view counter

One Stitch At a Time

Teens Crochet for the Bay to aid Patuxent Riverkeeper and American Chestnut Land Trust
Crocheting for the Bay are Sylvie Leroy, Julie McConnel, Suzanne Fox, Jenny Moore and Angela Arnold.
      Think today’s teens always have their hands busy texting or playing video games? Not Angela Arnold and her pals at Huntingtown High School in Calvert County.
      Arnold, a senior, is vice president of a club of teens who keep their hands busy with crochet hooks and yarn. Crochet for the Bay, now an official nonprofit student group, crafts handmade products to raise money for Bay conservation.
      “We were founded in 2014 by a student, Dia Brown, who was very concerned about the Chesapeake Bay,” says Arnold. “We work tirelessly with many local groups to help raise awareness and create handmade toys, blankets, hats and other water- or Bay-related trinkets.”
     Arnold estimates the group has raised about $1,000 so far this year, donating all to the Patuxent Riverkeeper and the American Chestnut Land Trust.
     “Everything that we’ve sold or donated is turned right back to those organizations, because we believe in them and we enjoy such a great partnership with them,” she says.
     Why would teens choose to crochet?
     “It was the only handiwork our founder knew how to do,” says Arnold. “Dia watched a lot of videos and then taught others how to do it,” Arnold says. “I learned how to do just basic patterns in one color. Our group president can make almost anything under the sun, while there are others in our group who don’t even try to crochet but are there as logistical support, giving their talents in other ways.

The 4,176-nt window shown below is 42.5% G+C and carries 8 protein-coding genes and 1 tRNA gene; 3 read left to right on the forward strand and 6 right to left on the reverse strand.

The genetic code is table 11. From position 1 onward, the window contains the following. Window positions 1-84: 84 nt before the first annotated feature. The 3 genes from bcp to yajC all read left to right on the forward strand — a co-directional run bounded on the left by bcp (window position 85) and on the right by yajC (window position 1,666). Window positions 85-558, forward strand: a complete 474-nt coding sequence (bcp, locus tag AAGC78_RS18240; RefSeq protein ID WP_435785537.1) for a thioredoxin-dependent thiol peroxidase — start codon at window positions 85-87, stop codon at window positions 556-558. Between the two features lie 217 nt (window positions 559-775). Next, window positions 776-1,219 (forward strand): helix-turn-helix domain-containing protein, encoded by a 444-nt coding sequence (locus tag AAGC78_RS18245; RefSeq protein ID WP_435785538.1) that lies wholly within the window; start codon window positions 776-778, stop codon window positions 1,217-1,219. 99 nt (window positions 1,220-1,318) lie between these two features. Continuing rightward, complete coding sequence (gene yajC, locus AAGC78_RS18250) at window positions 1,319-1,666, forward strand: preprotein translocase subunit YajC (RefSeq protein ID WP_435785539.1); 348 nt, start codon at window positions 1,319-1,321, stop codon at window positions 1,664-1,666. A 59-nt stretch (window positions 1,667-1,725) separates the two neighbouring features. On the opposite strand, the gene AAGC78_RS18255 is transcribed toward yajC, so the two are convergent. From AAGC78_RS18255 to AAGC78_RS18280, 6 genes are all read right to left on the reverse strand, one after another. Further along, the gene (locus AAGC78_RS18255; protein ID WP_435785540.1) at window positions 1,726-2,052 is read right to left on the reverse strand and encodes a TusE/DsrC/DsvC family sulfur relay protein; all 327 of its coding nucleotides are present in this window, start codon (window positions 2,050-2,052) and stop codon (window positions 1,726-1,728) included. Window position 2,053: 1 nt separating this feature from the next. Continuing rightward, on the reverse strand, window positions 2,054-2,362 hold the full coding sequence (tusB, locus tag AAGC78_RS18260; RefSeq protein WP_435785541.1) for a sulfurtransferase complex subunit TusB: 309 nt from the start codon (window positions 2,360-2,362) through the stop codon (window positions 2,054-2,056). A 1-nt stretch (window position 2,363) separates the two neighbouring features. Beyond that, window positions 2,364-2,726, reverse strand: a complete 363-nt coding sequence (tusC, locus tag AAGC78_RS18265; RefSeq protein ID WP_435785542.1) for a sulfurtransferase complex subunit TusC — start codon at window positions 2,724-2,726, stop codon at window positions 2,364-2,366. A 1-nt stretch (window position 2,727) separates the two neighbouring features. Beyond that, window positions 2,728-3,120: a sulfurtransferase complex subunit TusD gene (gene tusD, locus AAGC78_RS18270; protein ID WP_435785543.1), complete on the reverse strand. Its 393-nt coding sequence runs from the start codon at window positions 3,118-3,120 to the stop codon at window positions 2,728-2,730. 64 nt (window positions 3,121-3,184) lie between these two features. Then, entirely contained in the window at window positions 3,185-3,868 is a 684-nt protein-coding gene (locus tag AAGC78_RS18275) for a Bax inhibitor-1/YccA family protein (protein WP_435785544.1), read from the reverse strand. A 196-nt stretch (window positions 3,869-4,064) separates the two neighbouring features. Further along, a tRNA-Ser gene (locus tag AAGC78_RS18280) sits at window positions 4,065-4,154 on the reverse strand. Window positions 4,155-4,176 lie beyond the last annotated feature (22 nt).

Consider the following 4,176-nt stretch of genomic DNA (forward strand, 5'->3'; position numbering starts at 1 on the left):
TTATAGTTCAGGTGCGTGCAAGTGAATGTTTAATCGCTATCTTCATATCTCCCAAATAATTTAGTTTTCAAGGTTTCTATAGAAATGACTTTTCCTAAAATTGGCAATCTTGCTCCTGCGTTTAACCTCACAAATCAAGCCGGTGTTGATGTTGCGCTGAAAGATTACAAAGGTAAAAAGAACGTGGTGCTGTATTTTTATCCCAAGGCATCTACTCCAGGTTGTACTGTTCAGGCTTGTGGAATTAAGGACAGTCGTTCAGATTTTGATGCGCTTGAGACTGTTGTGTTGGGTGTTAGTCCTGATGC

The Huntingtown High School group hopes to expand to other high schools and middle schools.
      Where do busy teens find the time to crochet?
     “Honestly, I have no clue. We are all crazy busy. A lot of us are working on the school musical right now, and we all put in like 60 hours a week on school and extracurriculars. It’s insane, but we love it,” Arnold says.
     “It’s a passion, and when you’re passionate for something you don’t tire of it or get frustrated with it. We love what we do for the environment and the health of the Bay. The Bay is our friend, and we can’t treat it like this.”
     Crocheters for the Bay join other environmentally friendly vendors and a guest speaker from Fish Feel at their annual Big Bay Bash, Saturday, March 17 at the North Beach Boardwalk. 
      The hot ticket items at the last Big Bay Bash were four-inch plush bees, created to help support bee conservation efforts.
    “This year,” Arnold says, “it will be our dinosaurs.”
Saturday March 17: Big Bay Bash, 10am-2pm, North Beach Boardwalk, free, Facebook: Crochet for the Bay; Twitter @crochet4thebay.